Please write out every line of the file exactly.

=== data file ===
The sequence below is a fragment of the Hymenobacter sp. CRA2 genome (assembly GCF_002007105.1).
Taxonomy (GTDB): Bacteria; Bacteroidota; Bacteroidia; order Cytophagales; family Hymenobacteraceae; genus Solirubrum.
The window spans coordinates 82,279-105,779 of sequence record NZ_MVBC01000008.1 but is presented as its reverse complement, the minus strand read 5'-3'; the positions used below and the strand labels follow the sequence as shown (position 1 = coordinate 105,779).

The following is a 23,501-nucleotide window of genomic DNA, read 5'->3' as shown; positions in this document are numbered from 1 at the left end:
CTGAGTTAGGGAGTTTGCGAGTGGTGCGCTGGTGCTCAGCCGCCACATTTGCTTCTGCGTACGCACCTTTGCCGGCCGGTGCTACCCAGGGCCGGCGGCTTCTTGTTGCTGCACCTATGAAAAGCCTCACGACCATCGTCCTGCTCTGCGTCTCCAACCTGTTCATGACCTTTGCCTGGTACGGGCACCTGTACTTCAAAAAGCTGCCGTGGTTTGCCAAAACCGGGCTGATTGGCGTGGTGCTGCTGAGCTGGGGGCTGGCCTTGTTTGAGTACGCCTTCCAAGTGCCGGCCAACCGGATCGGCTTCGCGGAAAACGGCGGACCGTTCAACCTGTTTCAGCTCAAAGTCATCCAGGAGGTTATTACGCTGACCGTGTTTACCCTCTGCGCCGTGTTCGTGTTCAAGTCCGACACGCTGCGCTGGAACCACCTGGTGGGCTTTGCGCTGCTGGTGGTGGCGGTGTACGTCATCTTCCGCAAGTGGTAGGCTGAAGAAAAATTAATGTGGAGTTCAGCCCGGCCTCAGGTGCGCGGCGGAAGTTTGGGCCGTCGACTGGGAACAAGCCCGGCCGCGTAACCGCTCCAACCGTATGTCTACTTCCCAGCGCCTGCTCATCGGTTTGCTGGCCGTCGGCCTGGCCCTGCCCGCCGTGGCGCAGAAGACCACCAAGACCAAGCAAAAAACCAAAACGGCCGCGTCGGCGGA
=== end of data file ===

The sequence below is a fragment of the Hymenobacter sp. CRA2 genome (assembly GCF_002007105.1).
Taxonomy (GTDB): Bacteria; Bacteroidota; Bacteroidia; order Cytophagales; family Hymenobacteraceae; genus Solirubrum.
The window spans coordinates 82,279-105,779 of sequence record NZ_MVBC01000008.1 but is presented as its reverse complement, the minus strand read 5'-3'; the positions used below and the strand labels follow the sequence as shown (position 1 = coordinate 105,779).

The following is a 23,501-nucleotide window of genomic DNA, read 5'->3' as shown; positions in this document are numbered from 1 at the left end:
CTGAGTTAGGGAGTTTGCGAGTGGTGCGCTGGTGCTCAGCCGCCACATTTGCTTCTGCGTACGCACCTTTGCCGGCCGGTGCTACCCAGGGCCGGCGGCTTCTTGTTGCTGCACCTATGAAAAGCCTCACGACCATCGTCCTGCTCTGCGTCTCCAACCTGTTCATGACCTTTGCCTGGTACGGGCACCTGTACTTCAAAAAGCTGCCGTGGTTTGCCAAAACCGGGCTGATTGGCGTGGTGCTGCTGAGCTGGGGGCTGGCCTTGTTTGAGTACGCCTTCCAAGTGCCGGCCAACCGGATCGGCTTCGCGGAAAACGGCGGACCGTTCAACCTGTTTCAGCTCAAAGTCATCCAGGAGGTTATTACGCTGACCGTGTTTACCCTCTGCGCCGTGTTCGTGTTCAAGTCCGACACGCTGCGCTGGAACCACCTGGTGGGCTTTGCGCTGCTGGTGGTGGCGGTGTACGTCATCTTCCGCAAGTGGTAGGCTGAAGAAAAATTAATGTGGAGTTCAGCCCGGCCTCAGGTGCGCGGCGGAAGTTTGGGCCGTCGACTGGGAACAAGCCCGGCCGCGTAACCGCTCCAACCGTATGTCTACTTCCCAGCGCCTGCTCATCGGTTTGCTGGCCGTCGGCCTGGCCCTGCCCGCCGTGGCGCAGAAGACCACCAAGACCAAGCAAAAAACCAAAACGGCCGCGTCGGCGGA